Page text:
Better signals mean bigger audiences - but the costs are bigger too. The BBC realised back in the 1930s that the way to improve the quality of its signals was to set up relay stations closer to the audience.

The first was in what is now Malaysia, but this was not opened until 1949.

The government-owned station on Cyprus was handed over to the BBC in 1957 after the dust from the Suez crisis had settled.

But in the 1960s, efforts began in earnest to improve relays.

In 1966 the British overseas territory of Ascension Island, just south of the equator in the Atlantic Ocean, became the site for short wave broadcasts both to West Africa and to Latin America.

Ascension Island is about halfway between the two continents, and has been fulfilling a strategic role for nearly two centuries - the Royal Navy used it as a supply base during its efforts to stamp out the slave trade in the early years of the 19th century.

It was also the main relay point in the telegraph cable system linking the UK, Portugal and South Africa, with cables also going out to West Africa and Latin America.

The BBC also built a medium wave transmitting station on the island of Masirah in the Indian Ocean to beam programmes to the Gulf States.

Masirah was also used to relay improved services in Hindi, Urdu and Farsi to Iran and Afghanistan

The Cuban missile crisis

The BBC’s Monitoring Service at Caversham played a key role in the ending of the Cuban missile crisis in 1962, in which the world feared a nuclear war between the US and the Soviet Union.

The Soviet military was building missile sites on the Communist island of Cuba as a deterrent to the US, which already had weapons that could reach Russia directly.

When President Kennedy told his Russian counterpart Nikita Kruschev to dismantle the sites or face the consequences, there was a stand-off which kept the whole world in suspense.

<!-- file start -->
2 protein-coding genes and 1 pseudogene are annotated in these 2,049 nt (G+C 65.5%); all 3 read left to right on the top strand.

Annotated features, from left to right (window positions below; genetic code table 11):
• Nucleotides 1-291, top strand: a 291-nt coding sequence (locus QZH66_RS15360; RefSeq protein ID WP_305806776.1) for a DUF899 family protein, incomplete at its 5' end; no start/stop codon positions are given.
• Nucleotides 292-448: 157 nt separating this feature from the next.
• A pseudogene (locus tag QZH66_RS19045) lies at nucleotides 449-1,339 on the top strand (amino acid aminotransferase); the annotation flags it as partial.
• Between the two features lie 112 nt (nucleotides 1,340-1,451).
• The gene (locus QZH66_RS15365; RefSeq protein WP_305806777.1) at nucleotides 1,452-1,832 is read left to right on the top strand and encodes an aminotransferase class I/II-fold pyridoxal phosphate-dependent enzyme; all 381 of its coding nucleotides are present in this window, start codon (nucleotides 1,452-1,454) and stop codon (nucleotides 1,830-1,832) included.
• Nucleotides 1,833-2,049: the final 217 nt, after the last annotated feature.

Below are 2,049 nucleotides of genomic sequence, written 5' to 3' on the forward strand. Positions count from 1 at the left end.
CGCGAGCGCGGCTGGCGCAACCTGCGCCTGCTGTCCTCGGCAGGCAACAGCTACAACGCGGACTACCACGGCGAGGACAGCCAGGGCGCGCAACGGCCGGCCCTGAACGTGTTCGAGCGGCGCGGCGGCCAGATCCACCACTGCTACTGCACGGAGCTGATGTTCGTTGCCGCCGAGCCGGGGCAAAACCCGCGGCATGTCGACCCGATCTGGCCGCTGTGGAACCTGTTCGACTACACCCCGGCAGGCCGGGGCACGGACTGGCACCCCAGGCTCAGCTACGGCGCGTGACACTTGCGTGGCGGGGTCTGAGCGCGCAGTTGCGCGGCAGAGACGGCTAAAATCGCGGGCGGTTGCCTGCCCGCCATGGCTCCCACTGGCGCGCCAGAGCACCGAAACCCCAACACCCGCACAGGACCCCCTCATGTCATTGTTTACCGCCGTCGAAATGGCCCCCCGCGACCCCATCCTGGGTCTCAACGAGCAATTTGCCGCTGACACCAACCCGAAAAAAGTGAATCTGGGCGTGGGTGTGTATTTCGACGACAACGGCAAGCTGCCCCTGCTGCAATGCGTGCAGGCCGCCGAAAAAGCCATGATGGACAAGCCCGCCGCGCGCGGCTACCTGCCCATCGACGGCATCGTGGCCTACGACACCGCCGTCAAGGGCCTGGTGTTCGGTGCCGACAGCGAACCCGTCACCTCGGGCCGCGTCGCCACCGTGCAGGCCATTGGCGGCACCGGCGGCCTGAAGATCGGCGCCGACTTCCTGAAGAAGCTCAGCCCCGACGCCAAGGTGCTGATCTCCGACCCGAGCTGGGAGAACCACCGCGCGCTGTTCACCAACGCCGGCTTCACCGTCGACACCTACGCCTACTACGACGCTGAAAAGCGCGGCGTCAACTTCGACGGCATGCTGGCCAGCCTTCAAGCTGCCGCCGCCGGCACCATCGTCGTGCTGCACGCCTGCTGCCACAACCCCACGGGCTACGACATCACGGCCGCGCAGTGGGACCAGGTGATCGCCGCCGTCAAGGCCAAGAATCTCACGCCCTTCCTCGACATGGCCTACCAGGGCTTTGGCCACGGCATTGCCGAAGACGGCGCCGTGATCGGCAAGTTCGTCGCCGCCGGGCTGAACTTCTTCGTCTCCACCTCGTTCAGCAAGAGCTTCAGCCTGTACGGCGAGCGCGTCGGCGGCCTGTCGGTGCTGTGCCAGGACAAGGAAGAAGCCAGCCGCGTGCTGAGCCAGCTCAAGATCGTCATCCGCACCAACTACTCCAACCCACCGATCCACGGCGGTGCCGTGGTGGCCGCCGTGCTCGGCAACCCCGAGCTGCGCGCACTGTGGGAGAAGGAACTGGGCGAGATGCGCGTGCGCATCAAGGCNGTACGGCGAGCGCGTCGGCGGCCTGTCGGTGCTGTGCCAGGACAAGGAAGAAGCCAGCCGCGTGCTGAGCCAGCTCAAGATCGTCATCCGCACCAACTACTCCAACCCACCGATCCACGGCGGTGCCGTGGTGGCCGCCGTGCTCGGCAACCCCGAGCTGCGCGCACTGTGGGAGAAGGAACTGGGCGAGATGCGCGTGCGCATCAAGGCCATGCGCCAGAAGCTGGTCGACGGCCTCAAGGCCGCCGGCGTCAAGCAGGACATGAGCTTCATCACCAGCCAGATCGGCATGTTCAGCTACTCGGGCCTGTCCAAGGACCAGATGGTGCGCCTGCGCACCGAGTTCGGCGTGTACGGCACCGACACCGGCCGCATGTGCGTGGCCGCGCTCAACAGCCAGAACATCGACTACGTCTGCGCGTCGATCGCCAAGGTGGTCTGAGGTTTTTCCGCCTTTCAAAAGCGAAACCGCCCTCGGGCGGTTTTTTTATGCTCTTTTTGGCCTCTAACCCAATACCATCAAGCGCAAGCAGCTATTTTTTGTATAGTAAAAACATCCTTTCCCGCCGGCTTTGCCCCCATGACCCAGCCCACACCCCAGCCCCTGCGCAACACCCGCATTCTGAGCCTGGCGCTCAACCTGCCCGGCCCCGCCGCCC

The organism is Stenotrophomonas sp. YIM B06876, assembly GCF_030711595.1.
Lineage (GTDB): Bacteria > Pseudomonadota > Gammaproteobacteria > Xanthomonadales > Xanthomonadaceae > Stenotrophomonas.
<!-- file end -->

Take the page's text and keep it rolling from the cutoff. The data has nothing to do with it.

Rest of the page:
On 28 October 1962, Monitoring heard a Moscow Radio broadcast in which Mr Kruschev gave his response to a letter he had received from President Kennedy.

He said: "The Soviet government has ordered the dismantling of the bases and the despatch of the equipment to the USSR. I appreciate your assurance that the United States will not invade Cuba."

Monitoring immediately contacted Washington through its US counterpart, the Foreign Broadcasting Information Service, and Kennedy responded straight away - even before he received the official text of Kruschev’s reply.

Expanding again

The new relay station at Ascension Island aided a big expansion in services to Africa, both in English and in local languages.

This came at a time when Britain wanted to maintain friendly links with its former colonies.

The African Service began a daily current affairs programme Focus on Africa, featuring interviews with leading African figures and reports from BBC correspondents.